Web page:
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Performance Management

Do Your Performance Improvement Plans Cover These Bases?

January 2, 2018
5 min read
Group 1-1

Performance Management, Supercharged


Performance management is an essential part of employee development and company success. It takes careful planning, tracking and analyzing to help employees achieve their goals. An employee gets hired because a hiring manager believes they are the best person for the job; the expectation is not that an employee will fail. Unfortunately, performance doesn’t always go as planned.

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Sometimes employees hit roadblocks, are suffering from personal issues or are feeling unengaged at work. These, and many other things, can lead to poor performance. It’s not because the employee was a bad hire or is a bad worker, they may just need a little extra support. In fact, 72% of respondents to a recent survey felt their performance would improve with corrective feedback.

When employee performance has taken a turn for the worse, getting them back on track might be as simple as creating a Performance Improvement Plan (PIP). We’ve outlined the necessities below:

Ensure Documentation from the Beginning

In a recent study, 92% of respondents agreed with the assertion, “Negative (redirecting) feedback, if delivered appropriately, is effective at improving employee performance.” Part of delivering feedback appropriately is having the facts to back it up. If you’ve noticed a problem with an employee, seek out documentation to confirm your suspicions. Never take action on hunches or gut feelings.

#NegativeFeedback can actually improve employee performance. Learn how to make it happen: @ClearCompany #HR #PerformanceManagement

Documentation not only helps you develop specific goals in the next step, it also protects your company from lawsuits. In cases of termination, documentation of substandard performance ensures an employee can’t claim another illegal reason for being terminated.

Develop a Course of Action

When a clear, defined problem with an employee is laid out and backed up with data and specific examples, you can begin to develop a solution. Only 21% of employees strongly agree that their performance is managed in a way that motivates them to do outstanding work; a performance management plan sets out to change that.

The plan you develop with the employee needs to have specific goals to be met. There can be no generalities, like “Employee needs to finish work faster.” Instead, try, “Employee must consistently finish work at or before deadlines for the next X days/months.” You’ll be setting them up for success. Among employees who strongly agree that their manager helps them set performance goals, 69% are engaged.

Finally, sign a contract with the employee to ensure the plan is clear and they have the full intent to accomplish their goals. This is another way the company will be protected should the plan unfortunately fail and lead to termination.

Track Progress

Conduct regular meetings with the employee to ensure they are on track to meet goals. Depending on the length of the plan and the goals to be met, you may need to hold constructive meetings more often. In fact, 64% of workers say their supervisors don’t give them enough support. Find out if your employee is experiencing any roadblocks and how they feel about the progression of the plan. Ask if there are any ways you might be able to help the employee - and if they have ideas, follow through to show your support.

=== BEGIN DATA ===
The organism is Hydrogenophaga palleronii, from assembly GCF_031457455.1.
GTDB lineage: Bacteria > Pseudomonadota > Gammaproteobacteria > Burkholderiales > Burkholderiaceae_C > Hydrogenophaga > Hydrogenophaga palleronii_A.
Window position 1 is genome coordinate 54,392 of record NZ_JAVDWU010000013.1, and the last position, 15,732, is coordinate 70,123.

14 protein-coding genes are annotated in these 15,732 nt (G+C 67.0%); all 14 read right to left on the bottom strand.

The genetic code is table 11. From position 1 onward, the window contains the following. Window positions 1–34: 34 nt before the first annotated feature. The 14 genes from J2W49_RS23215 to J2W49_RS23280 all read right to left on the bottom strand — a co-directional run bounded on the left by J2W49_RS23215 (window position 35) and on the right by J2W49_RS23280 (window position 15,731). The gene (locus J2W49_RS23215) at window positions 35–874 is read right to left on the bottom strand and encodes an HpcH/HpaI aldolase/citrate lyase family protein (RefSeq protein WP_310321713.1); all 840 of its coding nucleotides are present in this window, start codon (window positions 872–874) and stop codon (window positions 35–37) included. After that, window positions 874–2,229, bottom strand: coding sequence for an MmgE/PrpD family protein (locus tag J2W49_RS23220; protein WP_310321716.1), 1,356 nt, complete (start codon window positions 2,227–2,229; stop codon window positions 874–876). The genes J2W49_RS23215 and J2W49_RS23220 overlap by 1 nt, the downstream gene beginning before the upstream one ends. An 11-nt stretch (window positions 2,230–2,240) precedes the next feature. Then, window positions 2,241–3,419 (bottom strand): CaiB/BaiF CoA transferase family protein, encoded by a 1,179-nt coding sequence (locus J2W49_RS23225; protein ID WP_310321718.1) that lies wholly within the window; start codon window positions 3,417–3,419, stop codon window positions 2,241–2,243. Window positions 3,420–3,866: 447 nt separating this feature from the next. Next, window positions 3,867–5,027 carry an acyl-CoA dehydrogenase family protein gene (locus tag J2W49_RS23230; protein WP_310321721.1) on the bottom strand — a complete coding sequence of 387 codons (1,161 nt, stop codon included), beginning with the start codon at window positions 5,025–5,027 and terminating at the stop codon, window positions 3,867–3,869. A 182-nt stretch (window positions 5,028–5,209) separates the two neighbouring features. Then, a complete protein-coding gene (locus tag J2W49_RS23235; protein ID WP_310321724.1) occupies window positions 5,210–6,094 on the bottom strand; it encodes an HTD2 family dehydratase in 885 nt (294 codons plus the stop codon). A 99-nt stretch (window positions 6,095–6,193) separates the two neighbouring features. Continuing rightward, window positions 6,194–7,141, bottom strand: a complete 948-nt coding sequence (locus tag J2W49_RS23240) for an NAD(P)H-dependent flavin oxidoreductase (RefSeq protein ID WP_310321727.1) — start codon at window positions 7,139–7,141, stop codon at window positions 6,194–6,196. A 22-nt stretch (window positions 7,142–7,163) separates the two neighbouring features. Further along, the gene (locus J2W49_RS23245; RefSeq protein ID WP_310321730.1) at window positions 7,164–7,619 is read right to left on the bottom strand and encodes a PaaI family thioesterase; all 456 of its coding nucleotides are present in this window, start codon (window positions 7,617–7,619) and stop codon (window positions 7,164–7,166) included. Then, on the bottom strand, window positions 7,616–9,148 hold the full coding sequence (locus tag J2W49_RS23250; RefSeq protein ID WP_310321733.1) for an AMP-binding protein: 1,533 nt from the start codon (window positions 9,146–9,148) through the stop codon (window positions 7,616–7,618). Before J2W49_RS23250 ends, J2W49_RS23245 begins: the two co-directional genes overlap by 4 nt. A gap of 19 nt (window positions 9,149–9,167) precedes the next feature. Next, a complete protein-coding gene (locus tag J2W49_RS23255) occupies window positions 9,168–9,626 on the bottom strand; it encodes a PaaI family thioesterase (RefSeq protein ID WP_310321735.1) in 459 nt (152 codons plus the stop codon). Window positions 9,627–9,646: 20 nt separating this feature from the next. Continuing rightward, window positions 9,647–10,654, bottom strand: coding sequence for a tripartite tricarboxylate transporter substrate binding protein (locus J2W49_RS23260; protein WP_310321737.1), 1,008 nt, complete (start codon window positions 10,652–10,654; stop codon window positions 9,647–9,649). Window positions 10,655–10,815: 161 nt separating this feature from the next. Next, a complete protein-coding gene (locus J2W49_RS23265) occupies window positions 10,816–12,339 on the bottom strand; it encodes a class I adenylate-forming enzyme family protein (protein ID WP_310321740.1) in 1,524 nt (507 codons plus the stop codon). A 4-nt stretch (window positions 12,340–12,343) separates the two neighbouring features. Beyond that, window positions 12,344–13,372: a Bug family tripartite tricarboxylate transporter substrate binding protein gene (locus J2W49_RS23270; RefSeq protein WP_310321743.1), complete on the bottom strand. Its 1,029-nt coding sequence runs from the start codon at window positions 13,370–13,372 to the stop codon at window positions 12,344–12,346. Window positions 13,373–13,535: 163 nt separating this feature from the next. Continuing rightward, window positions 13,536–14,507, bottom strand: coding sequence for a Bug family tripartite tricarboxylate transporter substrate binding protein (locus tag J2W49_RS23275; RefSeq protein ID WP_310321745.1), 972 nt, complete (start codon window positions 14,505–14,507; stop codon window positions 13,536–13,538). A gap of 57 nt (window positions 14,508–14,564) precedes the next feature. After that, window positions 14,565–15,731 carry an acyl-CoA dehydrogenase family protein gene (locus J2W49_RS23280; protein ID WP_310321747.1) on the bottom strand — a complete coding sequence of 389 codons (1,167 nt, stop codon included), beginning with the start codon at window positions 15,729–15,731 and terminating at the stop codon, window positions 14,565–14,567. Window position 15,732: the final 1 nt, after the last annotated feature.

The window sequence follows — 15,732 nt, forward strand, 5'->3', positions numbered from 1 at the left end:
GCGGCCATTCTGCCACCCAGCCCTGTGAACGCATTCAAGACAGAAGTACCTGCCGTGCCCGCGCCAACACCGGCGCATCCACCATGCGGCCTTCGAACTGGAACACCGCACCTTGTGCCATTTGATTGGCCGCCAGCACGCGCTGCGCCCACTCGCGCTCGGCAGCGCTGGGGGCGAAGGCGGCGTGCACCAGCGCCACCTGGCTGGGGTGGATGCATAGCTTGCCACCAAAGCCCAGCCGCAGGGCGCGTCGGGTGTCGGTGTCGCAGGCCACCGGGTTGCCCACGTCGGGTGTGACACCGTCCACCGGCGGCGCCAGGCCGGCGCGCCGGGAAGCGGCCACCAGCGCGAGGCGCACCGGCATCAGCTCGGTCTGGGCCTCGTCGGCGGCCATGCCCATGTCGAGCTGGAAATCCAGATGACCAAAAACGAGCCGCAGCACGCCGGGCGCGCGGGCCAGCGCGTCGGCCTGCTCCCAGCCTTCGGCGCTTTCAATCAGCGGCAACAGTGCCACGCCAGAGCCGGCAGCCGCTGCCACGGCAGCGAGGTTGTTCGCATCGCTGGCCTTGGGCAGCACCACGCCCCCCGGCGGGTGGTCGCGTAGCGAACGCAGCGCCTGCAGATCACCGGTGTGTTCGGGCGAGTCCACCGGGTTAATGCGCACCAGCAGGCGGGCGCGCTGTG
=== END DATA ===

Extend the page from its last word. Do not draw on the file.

64% of employees say their #managers don’t give them enough support. What are you doing to support your employees? @ClearCompany #HR #PerformanceManagement

Again, documentation is key. Make note of any extra efforts or slip-ups by the employee. Have they stayed late to watch extra training videos? Was their production up or down by a certain percentage? Did another employee praise the work they’ve done recently? All of this should go into your final report.

Review Results and Come to a Conclusion

Finally, you will review the results of the performance improvement plan. When looking over the documented results, ask yourself: Were all goals met by the employee? Were only some of the goals met? Did the employee’s performance actually worsen instead of improve? Depending on the status of the goals you set together, the performance management plan may result in a few actions.

  1. An end to the plan: In this case, the employee met all of the outlined goals and showed a marked improvement in performance. The plan is completed and work resumes as normal.
  2. An extension of the plan: If the employee did not meet all of the goals, but still showed improvement and a sincere desire to do better, you may consider extending the plan for a few more weeks or months. Consider revising or updating goals, as well as holding meetings more often.
  3. Reassignment or termination: If the goals were not met and the employee did not make sincere attempts to improve, you may consider moving them to a more appropriate department or terminating the employee.

However the plan concludes, be sure to sit down and evaluate how the process went. What worked best for the employee? What didn’t work at all? Take your findings into account the next time you need to develop a performance management plan. If you need help documenting employee performance, consider ClearCompany’s complete Performance Management system. Schedule a demo today to get the details from one of our product experts!

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